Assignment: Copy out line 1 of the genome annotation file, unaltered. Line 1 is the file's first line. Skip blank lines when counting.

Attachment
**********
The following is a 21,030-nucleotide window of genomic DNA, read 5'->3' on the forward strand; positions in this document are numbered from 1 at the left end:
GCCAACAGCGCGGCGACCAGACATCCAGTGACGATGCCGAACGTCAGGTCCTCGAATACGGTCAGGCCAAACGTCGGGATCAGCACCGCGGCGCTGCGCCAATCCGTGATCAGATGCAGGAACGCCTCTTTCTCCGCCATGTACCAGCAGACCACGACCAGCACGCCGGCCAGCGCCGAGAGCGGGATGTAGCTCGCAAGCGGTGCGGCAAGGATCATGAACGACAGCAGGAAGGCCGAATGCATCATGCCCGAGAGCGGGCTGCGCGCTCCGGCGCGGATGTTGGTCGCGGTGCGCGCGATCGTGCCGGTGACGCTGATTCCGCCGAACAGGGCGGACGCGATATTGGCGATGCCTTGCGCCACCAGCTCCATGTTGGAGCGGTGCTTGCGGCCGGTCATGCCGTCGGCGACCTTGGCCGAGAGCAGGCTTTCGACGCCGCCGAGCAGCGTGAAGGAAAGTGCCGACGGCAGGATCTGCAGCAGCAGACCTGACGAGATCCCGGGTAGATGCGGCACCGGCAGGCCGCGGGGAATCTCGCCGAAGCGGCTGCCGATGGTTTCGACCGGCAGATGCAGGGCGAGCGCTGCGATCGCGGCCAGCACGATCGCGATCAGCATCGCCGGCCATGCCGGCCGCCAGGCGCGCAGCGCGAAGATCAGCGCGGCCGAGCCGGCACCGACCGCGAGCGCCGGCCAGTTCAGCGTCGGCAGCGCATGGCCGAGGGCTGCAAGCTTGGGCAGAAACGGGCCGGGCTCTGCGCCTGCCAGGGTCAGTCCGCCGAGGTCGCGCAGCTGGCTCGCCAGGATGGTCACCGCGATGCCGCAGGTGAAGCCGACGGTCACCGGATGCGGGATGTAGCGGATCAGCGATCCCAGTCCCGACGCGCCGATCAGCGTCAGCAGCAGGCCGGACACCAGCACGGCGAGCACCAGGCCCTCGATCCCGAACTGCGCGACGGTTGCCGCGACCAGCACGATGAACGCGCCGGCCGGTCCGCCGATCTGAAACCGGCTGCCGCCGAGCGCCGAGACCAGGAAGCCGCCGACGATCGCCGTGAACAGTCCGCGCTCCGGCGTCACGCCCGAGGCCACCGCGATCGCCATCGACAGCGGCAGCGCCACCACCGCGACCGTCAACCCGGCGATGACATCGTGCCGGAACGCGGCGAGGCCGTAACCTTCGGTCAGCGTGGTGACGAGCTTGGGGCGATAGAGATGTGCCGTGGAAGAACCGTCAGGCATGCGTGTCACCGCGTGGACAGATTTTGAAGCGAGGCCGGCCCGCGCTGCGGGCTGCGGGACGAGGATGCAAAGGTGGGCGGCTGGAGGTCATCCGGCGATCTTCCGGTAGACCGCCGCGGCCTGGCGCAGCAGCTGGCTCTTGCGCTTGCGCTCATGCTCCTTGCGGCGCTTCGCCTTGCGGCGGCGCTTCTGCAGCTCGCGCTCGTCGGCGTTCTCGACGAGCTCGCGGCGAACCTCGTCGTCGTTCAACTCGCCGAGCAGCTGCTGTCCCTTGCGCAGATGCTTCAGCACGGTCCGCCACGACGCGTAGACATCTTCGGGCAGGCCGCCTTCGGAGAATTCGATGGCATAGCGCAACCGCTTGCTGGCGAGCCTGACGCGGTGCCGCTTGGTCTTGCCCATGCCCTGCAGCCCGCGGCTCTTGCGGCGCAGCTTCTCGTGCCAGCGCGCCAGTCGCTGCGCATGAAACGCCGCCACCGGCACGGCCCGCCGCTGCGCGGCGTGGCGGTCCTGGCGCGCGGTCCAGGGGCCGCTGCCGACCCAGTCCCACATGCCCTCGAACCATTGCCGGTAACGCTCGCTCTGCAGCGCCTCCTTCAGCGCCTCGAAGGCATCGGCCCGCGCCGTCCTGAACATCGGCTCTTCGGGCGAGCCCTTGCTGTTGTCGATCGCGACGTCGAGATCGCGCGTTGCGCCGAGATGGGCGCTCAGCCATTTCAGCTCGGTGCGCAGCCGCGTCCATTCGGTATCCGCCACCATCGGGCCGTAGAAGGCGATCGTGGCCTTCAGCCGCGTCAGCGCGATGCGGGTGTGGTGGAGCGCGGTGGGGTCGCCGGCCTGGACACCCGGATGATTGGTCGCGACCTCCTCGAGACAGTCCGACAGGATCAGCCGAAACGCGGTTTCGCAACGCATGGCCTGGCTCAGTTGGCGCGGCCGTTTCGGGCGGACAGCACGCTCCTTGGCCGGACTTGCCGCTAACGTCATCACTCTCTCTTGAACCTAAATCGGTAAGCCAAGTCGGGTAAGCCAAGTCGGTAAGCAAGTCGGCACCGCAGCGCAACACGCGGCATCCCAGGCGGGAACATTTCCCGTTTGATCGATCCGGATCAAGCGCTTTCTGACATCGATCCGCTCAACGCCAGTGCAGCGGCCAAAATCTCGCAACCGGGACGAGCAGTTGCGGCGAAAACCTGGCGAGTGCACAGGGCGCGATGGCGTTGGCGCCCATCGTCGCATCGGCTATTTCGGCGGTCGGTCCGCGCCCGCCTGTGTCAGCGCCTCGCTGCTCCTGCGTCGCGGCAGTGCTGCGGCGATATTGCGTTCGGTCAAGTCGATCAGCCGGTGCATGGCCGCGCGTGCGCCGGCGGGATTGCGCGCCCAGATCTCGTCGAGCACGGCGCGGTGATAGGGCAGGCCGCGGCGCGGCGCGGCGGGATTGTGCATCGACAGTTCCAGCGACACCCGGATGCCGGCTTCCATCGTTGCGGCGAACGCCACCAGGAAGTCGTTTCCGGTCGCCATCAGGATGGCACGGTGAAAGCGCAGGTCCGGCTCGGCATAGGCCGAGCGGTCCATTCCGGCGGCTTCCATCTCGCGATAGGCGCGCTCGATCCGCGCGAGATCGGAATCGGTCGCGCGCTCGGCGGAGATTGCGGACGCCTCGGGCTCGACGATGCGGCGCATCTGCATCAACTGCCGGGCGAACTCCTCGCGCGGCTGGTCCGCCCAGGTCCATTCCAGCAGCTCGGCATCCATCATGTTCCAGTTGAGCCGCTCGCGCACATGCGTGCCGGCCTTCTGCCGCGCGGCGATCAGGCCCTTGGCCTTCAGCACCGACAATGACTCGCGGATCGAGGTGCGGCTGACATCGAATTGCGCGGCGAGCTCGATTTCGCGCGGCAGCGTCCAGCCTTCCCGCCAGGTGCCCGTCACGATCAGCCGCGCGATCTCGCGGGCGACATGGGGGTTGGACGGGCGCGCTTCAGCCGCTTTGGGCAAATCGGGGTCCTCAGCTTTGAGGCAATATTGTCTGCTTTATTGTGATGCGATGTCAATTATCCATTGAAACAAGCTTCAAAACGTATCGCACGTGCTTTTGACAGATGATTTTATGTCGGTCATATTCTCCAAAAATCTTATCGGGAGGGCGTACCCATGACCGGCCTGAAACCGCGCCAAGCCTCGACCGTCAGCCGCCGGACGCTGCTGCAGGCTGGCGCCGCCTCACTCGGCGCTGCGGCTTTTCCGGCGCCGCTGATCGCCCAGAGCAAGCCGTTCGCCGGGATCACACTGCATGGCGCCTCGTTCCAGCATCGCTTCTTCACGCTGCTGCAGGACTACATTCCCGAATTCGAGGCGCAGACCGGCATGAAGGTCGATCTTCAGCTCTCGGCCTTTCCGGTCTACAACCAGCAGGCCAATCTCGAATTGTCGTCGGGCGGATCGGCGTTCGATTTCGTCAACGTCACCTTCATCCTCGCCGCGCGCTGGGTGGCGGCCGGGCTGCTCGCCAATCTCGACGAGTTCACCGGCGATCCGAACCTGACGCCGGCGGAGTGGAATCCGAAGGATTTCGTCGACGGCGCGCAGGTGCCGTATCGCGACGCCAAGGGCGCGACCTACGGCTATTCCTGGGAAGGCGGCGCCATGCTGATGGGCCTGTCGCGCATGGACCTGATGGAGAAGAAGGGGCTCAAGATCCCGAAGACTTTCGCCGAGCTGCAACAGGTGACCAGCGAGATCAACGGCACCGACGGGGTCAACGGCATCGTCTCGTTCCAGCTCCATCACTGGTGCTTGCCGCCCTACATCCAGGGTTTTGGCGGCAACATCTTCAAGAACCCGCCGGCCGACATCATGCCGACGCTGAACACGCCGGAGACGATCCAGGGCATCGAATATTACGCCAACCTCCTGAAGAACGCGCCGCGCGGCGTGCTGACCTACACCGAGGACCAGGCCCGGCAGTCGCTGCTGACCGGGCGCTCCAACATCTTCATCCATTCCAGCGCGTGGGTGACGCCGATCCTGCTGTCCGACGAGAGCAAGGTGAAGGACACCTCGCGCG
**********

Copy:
The following is a 21,030-nucleotide window of genomic DNA, read 5'->3' on the forward strand; positions in this document are numbered from 1 at the left end: